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ESPN to launch college sports network

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Posted 08 September 2004 - 06:27 PM

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Ol' College Try for New ESPN Offshoot
Wed Sep 8, 2004 02:02 AM ET

By Paul J. Gough
NEW YORK (Hollywood Reporter) - ESPN is going to college.

The all-sports-all-the-time channel is leaping into the already crowded college sports net pool, planning to launch ESPNU in March.

The network will entirely focus on college sports, broadcasting about 300 live events - mainly Division 1 football and men's and women's basketball - in its first year, along with studio shows and replays of games that originally aired on ABC, ESPN/ESPN2 and ESPN Regional Television.

"We've been in college sports literally for 25 years. It has tremendous roots in our organization," ESPN president George Bodenheimer said Tuesday. "We think there's a tremendous opportunity between the amount of product out there as well as the outlets that we have."

The announcement, timed to ESPN's 25th anniversary Tuesday, had long been rumored. There are no carriage deals and, unlike rivals College Sports Television and Fox's newly launched FCS, ESPNU isn't vying for a spot on the premium sports tier.

Bodenheimer said the company will seek "flexible carriage options" for ESPNU. "We're not seeking at all to be on a sports tier," he said. "What we're looking for is the most widely penetrated digital tier."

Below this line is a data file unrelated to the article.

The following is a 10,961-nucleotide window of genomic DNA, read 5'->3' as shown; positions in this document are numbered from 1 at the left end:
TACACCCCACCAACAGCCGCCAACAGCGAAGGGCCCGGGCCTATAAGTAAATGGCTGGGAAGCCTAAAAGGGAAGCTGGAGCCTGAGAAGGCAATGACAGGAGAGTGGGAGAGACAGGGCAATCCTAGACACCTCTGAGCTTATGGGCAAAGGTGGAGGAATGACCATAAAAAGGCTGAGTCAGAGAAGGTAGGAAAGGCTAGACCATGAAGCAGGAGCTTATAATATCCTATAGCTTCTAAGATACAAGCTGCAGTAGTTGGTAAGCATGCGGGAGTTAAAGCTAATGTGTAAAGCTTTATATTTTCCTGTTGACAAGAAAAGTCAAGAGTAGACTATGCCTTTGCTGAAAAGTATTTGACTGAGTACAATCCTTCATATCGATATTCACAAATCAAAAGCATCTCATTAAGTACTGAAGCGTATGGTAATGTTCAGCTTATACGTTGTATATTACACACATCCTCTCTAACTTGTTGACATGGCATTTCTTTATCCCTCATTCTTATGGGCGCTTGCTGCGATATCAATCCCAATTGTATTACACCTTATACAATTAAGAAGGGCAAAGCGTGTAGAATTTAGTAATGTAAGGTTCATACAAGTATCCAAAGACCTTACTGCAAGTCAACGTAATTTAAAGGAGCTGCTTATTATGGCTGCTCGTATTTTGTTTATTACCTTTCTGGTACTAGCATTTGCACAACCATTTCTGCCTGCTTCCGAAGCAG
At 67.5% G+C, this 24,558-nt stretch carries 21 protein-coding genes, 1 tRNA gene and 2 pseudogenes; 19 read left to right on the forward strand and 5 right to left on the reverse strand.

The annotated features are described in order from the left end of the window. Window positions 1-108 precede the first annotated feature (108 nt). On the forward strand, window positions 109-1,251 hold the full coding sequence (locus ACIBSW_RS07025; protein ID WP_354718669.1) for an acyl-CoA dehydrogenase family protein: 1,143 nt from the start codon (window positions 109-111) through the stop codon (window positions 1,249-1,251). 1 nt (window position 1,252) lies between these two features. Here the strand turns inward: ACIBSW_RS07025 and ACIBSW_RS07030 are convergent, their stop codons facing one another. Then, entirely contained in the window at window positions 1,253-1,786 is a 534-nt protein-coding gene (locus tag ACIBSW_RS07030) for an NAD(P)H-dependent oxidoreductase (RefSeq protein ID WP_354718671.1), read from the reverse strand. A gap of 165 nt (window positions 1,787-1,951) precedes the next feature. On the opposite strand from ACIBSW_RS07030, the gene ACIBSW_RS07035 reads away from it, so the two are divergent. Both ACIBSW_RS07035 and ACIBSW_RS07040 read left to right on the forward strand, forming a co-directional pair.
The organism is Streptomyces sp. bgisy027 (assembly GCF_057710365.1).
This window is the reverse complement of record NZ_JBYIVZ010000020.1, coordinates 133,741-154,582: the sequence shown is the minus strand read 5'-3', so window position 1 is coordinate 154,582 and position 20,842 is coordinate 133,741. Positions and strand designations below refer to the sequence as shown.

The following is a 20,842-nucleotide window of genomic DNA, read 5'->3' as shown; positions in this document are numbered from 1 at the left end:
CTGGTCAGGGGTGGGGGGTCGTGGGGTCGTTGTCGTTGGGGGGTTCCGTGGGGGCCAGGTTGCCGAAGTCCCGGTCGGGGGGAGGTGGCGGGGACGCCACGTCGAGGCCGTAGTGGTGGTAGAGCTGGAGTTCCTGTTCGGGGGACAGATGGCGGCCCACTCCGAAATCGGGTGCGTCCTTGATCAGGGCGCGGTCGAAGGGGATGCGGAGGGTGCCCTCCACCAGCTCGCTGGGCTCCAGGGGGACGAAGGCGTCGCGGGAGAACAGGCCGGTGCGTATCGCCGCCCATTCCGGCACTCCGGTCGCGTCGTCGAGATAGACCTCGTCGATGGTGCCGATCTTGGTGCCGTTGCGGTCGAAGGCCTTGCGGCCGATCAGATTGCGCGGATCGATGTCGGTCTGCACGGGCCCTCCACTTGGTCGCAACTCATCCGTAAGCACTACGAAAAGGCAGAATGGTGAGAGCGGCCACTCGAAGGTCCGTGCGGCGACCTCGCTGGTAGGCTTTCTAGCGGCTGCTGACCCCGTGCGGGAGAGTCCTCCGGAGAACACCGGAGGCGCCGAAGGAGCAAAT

ESPNU serves as a way for ESPN to put more college sports on the air, particularly because the channel has been criticized for holding on to the rights to games that it doesn't air. ESPN has reportedly been the subject of an investigation by the Department of Justice into the practice of "warehousing," which is when a network has the rights to a game but doesn't telecast it.

Some might think ESPNU is a reaction to that criticism, but TV consultant and former NBC executive Mike Trager disagrees. He thinks it's good business.

"ESPN has had this treasure chest of inventory that they haven't been able to utilize," Trager said.

ESPN's announcement is the latest of several in the hot college sports media world. This year, Fox rebranded FCS, which launched Saturday with a focus on college sports, and CSTV not only announced millions in new funding but also its first big rights deal with the Mountain West Conference. But ESPN isn't worried.

"We stayed focused on what our goals are and what we're doing," Bodenheimer said. "We see college sports as a continued growth area ... Competition is part of our life."

The network will be produced from ESPN Regional Television, which is located in Charlotte, N.C. But the effort is being launched across a number of ESPN units, including a college sports Web site within ESPN.com, inserts within ESPN the Magazine and programing on ESPN Radio.

In a statement, CSTV president Brian Bedol said ESPN was following his network's game plan.

"Our commitment is to continue to build the connection between college sports and college sports fans as opposed to building another avenue toward branding," Bedol said. "My partners and I would like to congratulate ESPN on its 25th anniversary as the new worldwide follower in sports."

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